I hope that the Calgary Regional Planning Board dies a quick and cost-saving death.
Five months, 150 days after assuming power, the Alberta NDP through the Minister of Municipal Affairs announced a comprehensive plan for regional planning in Alberta. The dipper caucus, with no prior experience in government and no announced policy position on regional planning, were somehow able to formulate a policy and strategic plan for regional planning for the Calgary Region. A plan that imposed itself on the municipal governments of Calgary and surrounding towns and hamlets.
What did they achieve? Rolling out a policy and strategy, complete with talking points and a timetable for implementation in less than six months — impressive indeed.
They could have done it. Miracles do happen.
But a more plausible scenario can be taken from the scripts of “Yes, Minister.” A steadfast team in the Ministry of Municipal Affairs had long had a regional plan on the shelf. It was fully developed and scripted. It had been waiting since Ralph Klein disbanded the last regional planning authority, pointing out that it was a bureaucratic waste of time. Waiting for a “Hacker” to carry the torch.
Dusted off when the new Minister was being sworn in. Presented as an initiative that has been thoroughly considered and vetted by all departments. It was, of course, a low-risk plan with no administrative problems and significant upside. “You can, Minister, appear to take the lead in coordinated planning and public resource allocation. It would allow you to take the lead in rational governance and problem solving – establishing you as the great conciliator in this difficult debate. Public consultations would be necessary, and it would take a great deal of your time to attend these public sessions with hundreds if not thousands of people. Best of all there are no budget implications, it would not cost much.”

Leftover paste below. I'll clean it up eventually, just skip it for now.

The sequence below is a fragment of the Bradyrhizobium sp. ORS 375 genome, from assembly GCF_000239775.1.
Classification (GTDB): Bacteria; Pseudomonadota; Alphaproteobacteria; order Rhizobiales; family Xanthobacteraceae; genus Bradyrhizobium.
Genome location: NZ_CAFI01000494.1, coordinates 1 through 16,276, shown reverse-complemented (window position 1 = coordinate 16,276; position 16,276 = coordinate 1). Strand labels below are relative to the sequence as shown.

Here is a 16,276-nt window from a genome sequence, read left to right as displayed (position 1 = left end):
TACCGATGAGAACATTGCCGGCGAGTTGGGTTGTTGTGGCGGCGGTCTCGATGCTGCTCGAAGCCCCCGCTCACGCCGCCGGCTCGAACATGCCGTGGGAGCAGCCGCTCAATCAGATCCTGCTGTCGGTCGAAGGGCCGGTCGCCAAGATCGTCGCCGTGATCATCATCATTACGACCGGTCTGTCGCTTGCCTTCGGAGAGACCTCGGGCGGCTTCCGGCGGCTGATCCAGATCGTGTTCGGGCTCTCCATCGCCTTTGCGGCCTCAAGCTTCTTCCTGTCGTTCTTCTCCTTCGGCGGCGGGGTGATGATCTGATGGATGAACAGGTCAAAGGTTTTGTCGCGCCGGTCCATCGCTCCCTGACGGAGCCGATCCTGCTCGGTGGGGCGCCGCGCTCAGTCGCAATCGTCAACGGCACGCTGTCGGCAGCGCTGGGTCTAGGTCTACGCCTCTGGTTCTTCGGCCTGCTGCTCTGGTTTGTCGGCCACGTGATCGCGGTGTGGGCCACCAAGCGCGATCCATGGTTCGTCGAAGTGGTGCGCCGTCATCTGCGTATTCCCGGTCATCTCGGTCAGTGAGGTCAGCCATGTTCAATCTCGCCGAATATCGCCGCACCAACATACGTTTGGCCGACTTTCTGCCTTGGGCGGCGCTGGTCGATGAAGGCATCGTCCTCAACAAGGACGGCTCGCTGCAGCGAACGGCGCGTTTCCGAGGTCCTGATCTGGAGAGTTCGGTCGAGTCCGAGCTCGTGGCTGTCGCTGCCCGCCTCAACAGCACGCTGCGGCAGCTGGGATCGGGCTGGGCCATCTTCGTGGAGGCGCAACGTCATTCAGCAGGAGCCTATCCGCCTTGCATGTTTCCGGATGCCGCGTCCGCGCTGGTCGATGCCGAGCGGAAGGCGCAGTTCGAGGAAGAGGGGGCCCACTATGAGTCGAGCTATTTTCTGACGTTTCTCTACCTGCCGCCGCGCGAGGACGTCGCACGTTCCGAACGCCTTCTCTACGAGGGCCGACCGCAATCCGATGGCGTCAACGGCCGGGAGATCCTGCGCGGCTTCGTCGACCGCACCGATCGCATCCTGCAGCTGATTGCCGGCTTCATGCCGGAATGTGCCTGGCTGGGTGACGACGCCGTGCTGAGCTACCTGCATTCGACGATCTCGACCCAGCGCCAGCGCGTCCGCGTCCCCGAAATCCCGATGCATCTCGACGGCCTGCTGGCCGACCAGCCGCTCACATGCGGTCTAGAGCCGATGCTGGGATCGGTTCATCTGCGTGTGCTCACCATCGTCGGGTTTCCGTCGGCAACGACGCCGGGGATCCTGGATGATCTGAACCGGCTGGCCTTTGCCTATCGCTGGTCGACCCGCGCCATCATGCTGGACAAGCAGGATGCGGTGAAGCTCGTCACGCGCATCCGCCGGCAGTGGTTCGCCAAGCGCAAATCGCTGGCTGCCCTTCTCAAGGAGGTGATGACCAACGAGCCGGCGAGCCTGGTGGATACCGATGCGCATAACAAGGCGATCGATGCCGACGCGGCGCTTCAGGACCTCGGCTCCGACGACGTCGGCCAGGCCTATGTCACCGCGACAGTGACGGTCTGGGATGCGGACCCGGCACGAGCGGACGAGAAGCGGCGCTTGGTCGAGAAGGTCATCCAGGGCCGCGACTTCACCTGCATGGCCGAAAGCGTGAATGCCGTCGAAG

“Ah,” replies the new and inexperienced Minister. “This is what leadership is all about. This is a project that we can sell. Thank you for bringing this forward.”
Of course, our Deputy Minister did not tell the Minister about the years of discussion with prior Ministers of Municipal Affairs where the difficult and hoary policy and governance issues were debated, resulting in a decision not to move this idea ahead. The conversation would not have included the many objections to regional planning governance that have arisen between Rocky View County and the City of Calgary over the past years. No, these were irrelevant to the main goal of the public service, to establish a new, dynamic and rational planning regime that would maximize Ministry power and bureaucratic muscle. Without regard to market forces which are dangerous, chaotic and irrational (though almost always resulting in better decisions).